mike + functional   9

Locked doors, headaches, and intellectual need | Affording Play
“Consider Dan Meyer’s question for math educators: if math is the aspirin, then how do you create the headache?

Think of yourself as someone who sells aspirin. And realize that the best customer for your aspirin is someone who is in pain. Not a lot of pain. Not a migraine. Just a little.

One of the worst things you can do is force people who don’t feel pain to take your aspirin. They may oblige you if you have some particular kind of authority in their lives but that aspirin will feel pointless. It’ll undermine their respect for medicine in general.”

“Monads are a solution to a specific problem: the problem of repetitive code. If you write enough code in a functional programming language, you start to notice that you’re writing a lot of suspiciously similar code to solve a bunch of superficially different problems. Wouldn’t it be nice if you could just write this code once and then reuse it, instead of rewriting it slightly differently every time? I’m omitting a lot of detail here, but this is effectively what monads allow you to do.”

“By definition, the chief difference between experienced and inexperienced functional programmers is that experienced functional programmers have written tons of code in functional languages. They’ve all encountered repetition and sought solutions to it. In other words, they’ve felt the headache for which monads are the aspirin.

Beginners, on the other hand, haven’t written nearly as much functional code. They might not have noticed any recurring patterns yet; if they have, the repetition doesn’t yet bother them. The headache just isn’t there.

This is why it’s so hard to explain monads to beginners, especially with canned tutorials that try to explain what monads are without spending too much time on what they’re for. Monads are the solution to a problem that beginners haven’t yet experienced for themselves; and, as a result, they feel pointless, like something out of high-school math.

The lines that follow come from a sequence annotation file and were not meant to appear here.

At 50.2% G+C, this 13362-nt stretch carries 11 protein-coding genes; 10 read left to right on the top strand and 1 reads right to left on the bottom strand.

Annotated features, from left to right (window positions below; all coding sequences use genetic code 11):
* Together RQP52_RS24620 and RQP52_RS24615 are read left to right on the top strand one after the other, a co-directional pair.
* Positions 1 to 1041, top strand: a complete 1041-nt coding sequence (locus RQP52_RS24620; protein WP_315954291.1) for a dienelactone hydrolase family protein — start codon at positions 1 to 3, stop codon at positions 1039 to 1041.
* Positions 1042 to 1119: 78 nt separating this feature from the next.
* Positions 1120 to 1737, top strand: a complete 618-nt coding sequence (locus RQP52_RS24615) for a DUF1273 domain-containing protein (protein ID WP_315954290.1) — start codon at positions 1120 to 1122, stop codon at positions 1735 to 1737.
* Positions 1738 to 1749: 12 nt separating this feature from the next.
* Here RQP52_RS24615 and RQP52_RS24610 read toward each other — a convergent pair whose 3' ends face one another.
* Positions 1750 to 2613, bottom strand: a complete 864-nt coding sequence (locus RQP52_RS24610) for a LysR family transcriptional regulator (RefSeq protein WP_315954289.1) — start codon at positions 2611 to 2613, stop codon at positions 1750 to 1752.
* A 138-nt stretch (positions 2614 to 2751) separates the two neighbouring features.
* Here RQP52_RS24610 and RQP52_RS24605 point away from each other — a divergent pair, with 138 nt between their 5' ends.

Remember: One of the worst things you can do is force people who don’t feel pain to take your aspirin. Likewise, I suspect that trying to “teach monads” to novice functional programmers who don’t yet understand the need for monads is likely to do more harm than good, creating further unnecessary confusion and perpetuating the myth that monads are intrinsically hard to understand.”
functional  maths  education 
10 weeks ago by mike
What's Functional Programming All About?
Now that we've looked at a few common misconceptions of what FP is, let's look at what the core of FP actually is (according to me) in contrast to "imperative" programming, using Michael Chu's Classic Tiramisu:
functional  programming  recipe 
january 2017 by mike
Why Do Monads Matter? | Sententia cdsmithus
These are the kinds of questions I begin with. My goal is to demonstrate for you, with details and examples:

Where category-based intuition and ideas, and monads in particular, come from in computer programming.
Why the future of programming does lie in these ideas, and their omission in today’s mainstream languages has cost us dearly.
What the state of the art looks like in applying category-based ideas to problems in computer programming.
haskell  functional  programming 
december 2016 by mike
DS12 | Overview
🤔 "Python and R are the legacy languages of data science; however, both were designed during the single processor era and are beginning to show their limitations. That’s why we’ve chosen to teach Scala, DataScience’s programming language of choice. Despite being embraced by companies like Twitter, Netflix, and LinkedIn, Scala is largely perceived as “too difficult” for the average data scientist."
functional  datascience  losangeles  education 
april 2016 by mike

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